Rather than acknowledge and attempt to rebut the many concerns about his policies, Bush makes up inane arguments and then ridicules them.

"Q Thank you, sir. Even after hearing that one of the major conclusions of the National Intelligence Estimate in April was that the Iraq war has fueled terror growth around the world, why have you continued to say that the Iraq war has made this country safer?"


"Some people have guessed what's in the report and have concluded that going into Iraq was a mistake. I strongly disagree. I think it's naive. I think it's a mistake for people to believe that going on the offense against people that want to do harm to the American people makes us less safe."

OK, that's straw-man number one. Nobody I've heard of is suggesting that going on the offense against terrorists is bad. The question at hand is whether going on the offense against Iraq -- which had nothing to do with 9/11 -- made us less safe. By using this absurd straw-man, Bush leaves that issue unaddressed.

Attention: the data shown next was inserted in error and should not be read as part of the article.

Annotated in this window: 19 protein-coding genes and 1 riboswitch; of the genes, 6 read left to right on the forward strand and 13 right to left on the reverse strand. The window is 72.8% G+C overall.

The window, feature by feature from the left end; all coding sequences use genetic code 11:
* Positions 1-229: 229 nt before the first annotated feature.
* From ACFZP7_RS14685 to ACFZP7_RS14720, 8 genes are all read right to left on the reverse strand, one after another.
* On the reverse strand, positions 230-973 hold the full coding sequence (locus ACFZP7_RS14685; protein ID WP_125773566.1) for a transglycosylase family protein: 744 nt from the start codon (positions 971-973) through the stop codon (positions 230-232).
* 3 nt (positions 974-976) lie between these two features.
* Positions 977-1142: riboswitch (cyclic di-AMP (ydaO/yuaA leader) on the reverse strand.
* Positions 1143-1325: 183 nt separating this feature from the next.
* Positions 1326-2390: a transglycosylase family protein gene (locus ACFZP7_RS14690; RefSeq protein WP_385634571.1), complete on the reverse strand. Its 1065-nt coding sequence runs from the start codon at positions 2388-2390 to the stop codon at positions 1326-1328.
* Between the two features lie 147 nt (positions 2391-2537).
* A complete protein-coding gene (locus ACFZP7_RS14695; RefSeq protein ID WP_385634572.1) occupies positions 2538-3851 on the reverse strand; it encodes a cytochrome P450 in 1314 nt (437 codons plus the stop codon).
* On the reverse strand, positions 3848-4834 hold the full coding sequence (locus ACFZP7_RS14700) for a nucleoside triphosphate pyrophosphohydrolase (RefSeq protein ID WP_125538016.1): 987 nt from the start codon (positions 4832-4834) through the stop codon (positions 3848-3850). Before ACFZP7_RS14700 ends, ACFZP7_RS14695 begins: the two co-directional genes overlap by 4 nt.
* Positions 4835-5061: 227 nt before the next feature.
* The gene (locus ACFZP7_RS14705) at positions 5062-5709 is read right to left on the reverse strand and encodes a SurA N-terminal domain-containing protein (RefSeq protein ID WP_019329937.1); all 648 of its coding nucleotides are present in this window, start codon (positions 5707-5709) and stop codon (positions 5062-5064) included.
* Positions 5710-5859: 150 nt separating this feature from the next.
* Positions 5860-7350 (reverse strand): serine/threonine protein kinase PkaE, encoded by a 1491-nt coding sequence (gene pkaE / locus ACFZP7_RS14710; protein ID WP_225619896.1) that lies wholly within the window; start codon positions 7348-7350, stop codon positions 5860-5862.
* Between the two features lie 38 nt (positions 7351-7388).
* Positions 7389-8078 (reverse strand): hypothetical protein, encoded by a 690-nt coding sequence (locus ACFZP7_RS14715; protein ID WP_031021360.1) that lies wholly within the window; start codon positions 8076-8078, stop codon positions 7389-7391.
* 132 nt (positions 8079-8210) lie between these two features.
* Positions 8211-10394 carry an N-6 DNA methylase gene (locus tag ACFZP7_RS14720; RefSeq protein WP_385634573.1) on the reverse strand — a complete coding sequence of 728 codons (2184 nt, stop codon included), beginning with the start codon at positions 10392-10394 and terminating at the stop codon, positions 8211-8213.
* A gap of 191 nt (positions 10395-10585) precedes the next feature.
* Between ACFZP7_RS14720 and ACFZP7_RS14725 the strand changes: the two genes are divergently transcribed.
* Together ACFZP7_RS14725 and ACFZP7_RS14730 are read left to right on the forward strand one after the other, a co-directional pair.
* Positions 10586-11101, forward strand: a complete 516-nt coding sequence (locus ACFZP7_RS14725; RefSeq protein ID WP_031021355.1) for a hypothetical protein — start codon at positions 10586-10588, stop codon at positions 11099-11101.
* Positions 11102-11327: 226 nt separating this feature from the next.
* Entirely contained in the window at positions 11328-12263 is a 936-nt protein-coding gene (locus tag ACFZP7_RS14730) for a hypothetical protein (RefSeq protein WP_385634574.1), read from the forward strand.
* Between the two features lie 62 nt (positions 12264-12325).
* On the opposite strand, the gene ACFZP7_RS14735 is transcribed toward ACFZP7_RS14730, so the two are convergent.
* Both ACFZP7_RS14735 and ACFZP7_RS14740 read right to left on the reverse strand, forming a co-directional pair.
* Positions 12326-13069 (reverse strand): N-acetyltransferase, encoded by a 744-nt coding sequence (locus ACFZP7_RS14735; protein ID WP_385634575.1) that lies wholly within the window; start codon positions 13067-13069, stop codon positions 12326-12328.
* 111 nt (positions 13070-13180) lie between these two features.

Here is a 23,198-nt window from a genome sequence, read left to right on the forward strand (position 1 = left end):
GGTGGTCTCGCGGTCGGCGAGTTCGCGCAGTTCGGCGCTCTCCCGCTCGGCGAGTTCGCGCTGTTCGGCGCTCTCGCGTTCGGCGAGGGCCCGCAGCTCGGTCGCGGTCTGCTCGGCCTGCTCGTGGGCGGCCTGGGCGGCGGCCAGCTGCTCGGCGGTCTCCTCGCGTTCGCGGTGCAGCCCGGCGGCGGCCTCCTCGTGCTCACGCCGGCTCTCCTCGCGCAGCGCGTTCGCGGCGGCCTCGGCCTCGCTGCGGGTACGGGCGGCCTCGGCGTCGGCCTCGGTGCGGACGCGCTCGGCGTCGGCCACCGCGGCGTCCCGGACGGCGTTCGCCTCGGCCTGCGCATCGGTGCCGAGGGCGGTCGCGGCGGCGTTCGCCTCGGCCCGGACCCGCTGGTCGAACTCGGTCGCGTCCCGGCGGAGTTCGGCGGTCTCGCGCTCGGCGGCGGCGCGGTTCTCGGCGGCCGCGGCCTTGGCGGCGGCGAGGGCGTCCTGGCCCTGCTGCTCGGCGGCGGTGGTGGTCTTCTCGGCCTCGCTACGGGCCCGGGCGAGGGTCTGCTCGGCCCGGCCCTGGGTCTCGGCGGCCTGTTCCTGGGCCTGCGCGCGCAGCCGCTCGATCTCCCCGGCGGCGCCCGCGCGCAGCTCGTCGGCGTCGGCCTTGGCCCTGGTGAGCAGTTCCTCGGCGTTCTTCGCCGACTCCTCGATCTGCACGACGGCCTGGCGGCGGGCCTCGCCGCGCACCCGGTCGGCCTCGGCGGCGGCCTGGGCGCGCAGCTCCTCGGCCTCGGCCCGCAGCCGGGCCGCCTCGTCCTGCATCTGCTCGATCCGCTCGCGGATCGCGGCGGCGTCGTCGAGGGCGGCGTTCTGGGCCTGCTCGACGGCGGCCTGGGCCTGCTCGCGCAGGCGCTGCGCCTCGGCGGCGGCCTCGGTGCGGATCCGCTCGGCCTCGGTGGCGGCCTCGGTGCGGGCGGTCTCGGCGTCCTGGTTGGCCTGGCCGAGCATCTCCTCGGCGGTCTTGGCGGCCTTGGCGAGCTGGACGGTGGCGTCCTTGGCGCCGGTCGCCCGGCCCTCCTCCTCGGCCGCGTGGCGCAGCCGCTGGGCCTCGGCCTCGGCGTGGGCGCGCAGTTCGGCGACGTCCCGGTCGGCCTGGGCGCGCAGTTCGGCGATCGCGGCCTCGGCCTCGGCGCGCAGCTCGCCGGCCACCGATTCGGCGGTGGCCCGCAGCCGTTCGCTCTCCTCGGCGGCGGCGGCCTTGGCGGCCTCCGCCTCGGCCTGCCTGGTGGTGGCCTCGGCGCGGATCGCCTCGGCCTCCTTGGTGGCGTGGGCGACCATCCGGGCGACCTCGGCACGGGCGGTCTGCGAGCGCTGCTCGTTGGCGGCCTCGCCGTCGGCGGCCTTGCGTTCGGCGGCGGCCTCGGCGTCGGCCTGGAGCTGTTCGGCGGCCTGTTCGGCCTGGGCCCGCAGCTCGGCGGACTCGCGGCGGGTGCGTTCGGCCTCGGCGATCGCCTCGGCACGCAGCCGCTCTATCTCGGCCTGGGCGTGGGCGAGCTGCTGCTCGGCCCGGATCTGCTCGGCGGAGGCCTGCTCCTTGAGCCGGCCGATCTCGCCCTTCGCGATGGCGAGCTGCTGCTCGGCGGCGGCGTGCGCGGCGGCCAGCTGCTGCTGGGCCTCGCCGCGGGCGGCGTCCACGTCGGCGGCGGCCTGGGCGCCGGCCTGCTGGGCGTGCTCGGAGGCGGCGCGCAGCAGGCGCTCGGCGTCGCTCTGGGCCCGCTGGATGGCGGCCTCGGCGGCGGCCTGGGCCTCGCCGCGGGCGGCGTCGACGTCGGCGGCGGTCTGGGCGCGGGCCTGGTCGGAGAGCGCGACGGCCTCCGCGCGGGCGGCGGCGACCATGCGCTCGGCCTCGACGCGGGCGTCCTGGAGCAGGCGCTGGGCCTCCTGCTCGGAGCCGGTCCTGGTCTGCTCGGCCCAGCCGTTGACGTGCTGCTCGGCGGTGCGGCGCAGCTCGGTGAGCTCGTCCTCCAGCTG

So why has this just now become a news item? The practice by Bush dates to before the 2000 election.

Bush continues to chase windmills

David Sanger in today's NYTs,
Mr. Bush has grown increasingly insistent that nothing he has done in Iraq has worsened terrorism. America was not in Iraq during the first World Trade Center attack in 1993, he said, or during the bombings of the U.S.S. Cole or embassies in Africa, or on 9/11.

But that argument steps around the implicit question raised by the intelligence finding: whether postponing the confrontation with Saddam Hussein and focusing instead on securing Afghanistan, or dealing with issues like IranÂ’s nascent nuclear capability or the Middle East peace process, might have created a different playing field, one in which jihadists were deprived of daily images of carnage in Iraq to rally their sympathizers.